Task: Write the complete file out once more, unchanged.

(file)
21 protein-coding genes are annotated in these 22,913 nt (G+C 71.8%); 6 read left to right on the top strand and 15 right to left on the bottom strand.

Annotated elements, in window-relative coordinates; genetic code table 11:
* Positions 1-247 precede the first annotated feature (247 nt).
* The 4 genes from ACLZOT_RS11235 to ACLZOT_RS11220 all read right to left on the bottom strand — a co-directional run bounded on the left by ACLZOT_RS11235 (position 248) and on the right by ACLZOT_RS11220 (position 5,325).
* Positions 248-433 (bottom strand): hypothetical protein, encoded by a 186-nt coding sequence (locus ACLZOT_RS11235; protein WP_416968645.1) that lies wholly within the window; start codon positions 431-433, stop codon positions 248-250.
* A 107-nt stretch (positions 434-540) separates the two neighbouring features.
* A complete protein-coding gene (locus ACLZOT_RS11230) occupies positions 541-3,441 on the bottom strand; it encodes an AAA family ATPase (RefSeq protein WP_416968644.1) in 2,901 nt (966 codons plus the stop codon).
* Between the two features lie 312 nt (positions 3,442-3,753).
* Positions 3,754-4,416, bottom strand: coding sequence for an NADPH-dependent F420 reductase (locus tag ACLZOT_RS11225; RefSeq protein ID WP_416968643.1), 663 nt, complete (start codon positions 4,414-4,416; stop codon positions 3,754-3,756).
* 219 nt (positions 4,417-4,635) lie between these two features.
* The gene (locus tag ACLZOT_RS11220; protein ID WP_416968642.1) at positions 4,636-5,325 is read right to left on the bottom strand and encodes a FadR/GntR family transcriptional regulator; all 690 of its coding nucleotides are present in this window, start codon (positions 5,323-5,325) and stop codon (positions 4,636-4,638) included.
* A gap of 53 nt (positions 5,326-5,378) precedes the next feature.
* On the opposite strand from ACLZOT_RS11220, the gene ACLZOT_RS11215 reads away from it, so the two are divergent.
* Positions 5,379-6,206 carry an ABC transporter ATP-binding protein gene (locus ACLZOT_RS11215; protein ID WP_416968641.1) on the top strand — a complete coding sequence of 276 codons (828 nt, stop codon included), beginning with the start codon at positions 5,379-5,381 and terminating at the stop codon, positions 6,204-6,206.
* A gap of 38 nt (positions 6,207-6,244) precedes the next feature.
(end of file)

21 protein-coding genes are annotated in these 22,913 nt (G+C 71.8%); 6 read left to right on the top strand and 15 right to left on the bottom strand.

Annotated elements, in window-relative coordinates; genetic code table 11:
* Positions 1-247 precede the first annotated feature (247 nt).
* The 4 genes from ACLZOT_RS11235 to ACLZOT_RS11220 all read right to left on the bottom strand — a co-directional run bounded on the left by ACLZOT_RS11235 (position 248) and on the right by ACLZOT_RS11220 (position 5,325).
* Positions 248-433 (bottom strand): hypothetical protein, encoded by a 186-nt coding sequence (locus ACLZOT_RS11235; protein WP_416968645.1) that lies wholly within the window; start codon positions 431-433, stop codon positions 248-250.
* A 107-nt stretch (positions 434-540) separates the two neighbouring features.
* A complete protein-coding gene (locus ACLZOT_RS11230) occupies positions 541-3,441 on the bottom strand; it encodes an AAA family ATPase (RefSeq protein WP_416968644.1) in 2,901 nt (966 codons plus the stop codon).
* Between the two features lie 312 nt (positions 3,442-3,753).
* Positions 3,754-4,416, bottom strand: coding sequence for an NADPH-dependent F420 reductase (locus tag ACLZOT_RS11225; RefSeq protein ID WP_416968643.1), 663 nt, complete (start codon positions 4,414-4,416; stop codon positions 3,754-3,756).
* 219 nt (positions 4,417-4,635) lie between these two features.
* The gene (locus tag ACLZOT_RS11220; protein ID WP_416968642.1) at positions 4,636-5,325 is read right to left on the bottom strand and encodes a FadR/GntR family transcriptional regulator; all 690 of its coding nucleotides are present in this window, start codon (positions 5,323-5,325) and stop codon (positions 4,636-4,638) included.
* A gap of 53 nt (positions 5,326-5,378) precedes the next feature.
* On the opposite strand from ACLZOT_RS11220, the gene ACLZOT_RS11215 reads away from it, so the two are divergent.
* Positions 5,379-6,206 carry an ABC transporter ATP-binding protein gene (locus ACLZOT_RS11215; protein ID WP_416968641.1) on the top strand — a complete coding sequence of 276 codons (828 nt, stop codon included), beginning with the start codon at positions 5,379-5,381 and terminating at the stop codon, positions 6,204-6,206.
* A gap of 38 nt (positions 6,207-6,244) precedes the next feature.